One to Look Out for #1:


Choke
Epichloë sp
Choke Epichloë sp. is a fungus that forms a sterilising
‘collar’ round the stem of certain grasses, reducing
Epichloë typhina
flowering and seed production - known as Grass choke
on Poa pratensis
disease. photo by Philipp Resl

Epichloë species are ecologically significant through their During surveys in Woodgate Valley this year we discovered it
effects on host plants. Their presence has been shown to on Red Fescue Festuca rubra and Creeping Soft-grass Holcus
alter the composition of plant communities by restricting mollis.
the reproduction of its host plant.
We have now recorded it on three separate grass species in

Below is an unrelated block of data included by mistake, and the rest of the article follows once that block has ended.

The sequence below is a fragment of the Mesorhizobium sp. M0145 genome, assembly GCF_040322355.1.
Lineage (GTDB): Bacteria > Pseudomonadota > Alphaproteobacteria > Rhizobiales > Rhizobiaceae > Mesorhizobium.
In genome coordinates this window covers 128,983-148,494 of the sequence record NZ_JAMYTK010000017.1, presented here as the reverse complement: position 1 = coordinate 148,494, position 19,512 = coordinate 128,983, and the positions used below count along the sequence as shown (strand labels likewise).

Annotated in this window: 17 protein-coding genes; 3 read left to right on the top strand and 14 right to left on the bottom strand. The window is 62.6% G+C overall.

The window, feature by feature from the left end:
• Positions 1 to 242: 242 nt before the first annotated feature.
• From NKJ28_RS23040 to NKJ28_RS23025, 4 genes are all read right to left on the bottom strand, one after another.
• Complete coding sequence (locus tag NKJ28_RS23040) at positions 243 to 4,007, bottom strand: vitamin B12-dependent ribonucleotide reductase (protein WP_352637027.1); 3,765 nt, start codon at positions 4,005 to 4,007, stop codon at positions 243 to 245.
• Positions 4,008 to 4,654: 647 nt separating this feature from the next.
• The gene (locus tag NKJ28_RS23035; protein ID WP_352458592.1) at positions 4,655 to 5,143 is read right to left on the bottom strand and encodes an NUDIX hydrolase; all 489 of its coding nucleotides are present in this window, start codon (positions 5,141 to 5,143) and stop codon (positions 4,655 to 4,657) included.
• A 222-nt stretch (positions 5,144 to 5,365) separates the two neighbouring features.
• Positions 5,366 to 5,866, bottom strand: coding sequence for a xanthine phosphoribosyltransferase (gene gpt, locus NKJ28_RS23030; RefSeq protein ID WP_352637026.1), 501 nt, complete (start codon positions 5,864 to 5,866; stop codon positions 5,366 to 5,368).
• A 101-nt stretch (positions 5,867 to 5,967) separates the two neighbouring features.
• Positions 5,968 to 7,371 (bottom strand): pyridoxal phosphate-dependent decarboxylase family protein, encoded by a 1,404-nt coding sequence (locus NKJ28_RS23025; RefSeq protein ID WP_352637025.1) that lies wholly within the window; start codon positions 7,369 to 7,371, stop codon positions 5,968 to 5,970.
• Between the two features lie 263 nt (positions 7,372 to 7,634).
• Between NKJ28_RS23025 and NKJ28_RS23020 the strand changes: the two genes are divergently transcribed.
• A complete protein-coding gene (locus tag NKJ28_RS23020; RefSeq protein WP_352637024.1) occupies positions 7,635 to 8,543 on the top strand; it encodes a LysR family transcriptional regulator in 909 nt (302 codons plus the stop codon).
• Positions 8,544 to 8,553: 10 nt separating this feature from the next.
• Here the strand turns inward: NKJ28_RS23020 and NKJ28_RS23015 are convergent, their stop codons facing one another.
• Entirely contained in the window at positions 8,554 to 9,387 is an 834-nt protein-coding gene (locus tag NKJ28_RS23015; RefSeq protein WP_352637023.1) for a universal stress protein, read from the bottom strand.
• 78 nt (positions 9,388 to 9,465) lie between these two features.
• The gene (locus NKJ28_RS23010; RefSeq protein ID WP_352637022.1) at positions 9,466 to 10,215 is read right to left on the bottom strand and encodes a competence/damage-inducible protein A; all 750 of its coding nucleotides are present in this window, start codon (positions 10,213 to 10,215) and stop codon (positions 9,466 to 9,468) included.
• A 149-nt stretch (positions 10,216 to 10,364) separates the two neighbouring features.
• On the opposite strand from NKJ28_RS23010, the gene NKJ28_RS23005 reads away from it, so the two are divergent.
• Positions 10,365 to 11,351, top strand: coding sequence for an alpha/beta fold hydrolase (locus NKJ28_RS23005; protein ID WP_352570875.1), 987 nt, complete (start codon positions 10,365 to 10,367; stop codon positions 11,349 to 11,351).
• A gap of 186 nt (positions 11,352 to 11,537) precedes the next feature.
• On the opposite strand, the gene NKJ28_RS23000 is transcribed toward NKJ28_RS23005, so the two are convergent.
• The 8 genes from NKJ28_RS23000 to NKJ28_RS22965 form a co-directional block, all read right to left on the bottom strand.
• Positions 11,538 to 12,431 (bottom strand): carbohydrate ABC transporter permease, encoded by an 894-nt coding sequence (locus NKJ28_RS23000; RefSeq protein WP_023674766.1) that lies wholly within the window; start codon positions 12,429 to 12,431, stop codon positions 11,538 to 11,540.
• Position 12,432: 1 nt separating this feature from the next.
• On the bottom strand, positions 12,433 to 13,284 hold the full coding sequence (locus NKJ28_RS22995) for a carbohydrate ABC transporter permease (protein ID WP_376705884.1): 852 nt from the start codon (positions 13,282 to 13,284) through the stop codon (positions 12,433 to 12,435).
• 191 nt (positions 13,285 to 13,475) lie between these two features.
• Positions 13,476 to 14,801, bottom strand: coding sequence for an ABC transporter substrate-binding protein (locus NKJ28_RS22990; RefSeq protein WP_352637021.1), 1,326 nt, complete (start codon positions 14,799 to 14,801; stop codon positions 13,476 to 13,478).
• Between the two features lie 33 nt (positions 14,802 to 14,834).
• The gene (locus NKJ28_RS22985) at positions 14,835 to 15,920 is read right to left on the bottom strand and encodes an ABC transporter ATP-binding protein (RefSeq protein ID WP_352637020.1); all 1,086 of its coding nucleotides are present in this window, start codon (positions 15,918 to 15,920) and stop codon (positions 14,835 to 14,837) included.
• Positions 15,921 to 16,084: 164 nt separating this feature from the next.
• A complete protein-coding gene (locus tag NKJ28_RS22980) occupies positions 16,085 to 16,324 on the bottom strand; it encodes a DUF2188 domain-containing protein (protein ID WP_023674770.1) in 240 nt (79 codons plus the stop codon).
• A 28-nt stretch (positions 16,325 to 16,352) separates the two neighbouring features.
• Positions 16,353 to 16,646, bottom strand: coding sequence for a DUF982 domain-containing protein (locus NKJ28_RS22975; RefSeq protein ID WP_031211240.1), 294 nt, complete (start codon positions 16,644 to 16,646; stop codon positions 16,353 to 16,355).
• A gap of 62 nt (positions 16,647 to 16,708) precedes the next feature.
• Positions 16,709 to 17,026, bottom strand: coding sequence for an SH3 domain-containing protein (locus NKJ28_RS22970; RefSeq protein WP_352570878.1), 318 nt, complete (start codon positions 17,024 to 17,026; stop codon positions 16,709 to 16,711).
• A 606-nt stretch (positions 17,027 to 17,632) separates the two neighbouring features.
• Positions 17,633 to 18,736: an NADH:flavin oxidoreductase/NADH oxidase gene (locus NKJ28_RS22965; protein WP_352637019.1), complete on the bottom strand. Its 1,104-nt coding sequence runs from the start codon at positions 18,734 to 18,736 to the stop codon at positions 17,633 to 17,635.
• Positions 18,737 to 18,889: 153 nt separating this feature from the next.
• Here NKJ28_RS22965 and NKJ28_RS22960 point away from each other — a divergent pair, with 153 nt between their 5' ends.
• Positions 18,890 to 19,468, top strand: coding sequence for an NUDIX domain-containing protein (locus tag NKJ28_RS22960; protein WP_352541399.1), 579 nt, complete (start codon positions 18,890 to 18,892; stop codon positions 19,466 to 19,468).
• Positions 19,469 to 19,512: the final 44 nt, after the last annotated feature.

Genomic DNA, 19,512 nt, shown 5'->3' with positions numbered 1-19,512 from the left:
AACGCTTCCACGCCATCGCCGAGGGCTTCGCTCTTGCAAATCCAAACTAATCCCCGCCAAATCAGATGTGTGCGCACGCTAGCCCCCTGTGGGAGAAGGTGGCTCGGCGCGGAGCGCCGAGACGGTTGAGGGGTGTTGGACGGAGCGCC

There are several different species of Epichloë in the UK, B&BC, suggesting that at least three different types could be
and each one affects a specific grass species or closely- involved. Members should look out for it during the summer
related group of species. and record the grass species it is infecting.

One to Look Out for #2:


Hart’s-tongue Fern
Sandwell Valley

Fern expert Matt Busby (writing in the August 1979


Sandnats Bulletin) reported that Hart's-tongue Fern
Asplenium scolopendrium rarely occurs in Sandwell
Valley. His forays found one stunted solitary plant on
the mortar of a pedestrian bridge on the Tame Valley
Canal at High Bridges.

Since that time, there has been a considerable


increase in tree cover in the Valley and it appears that
conditions have steadily changed to the liking of this
fern. POINT NOTES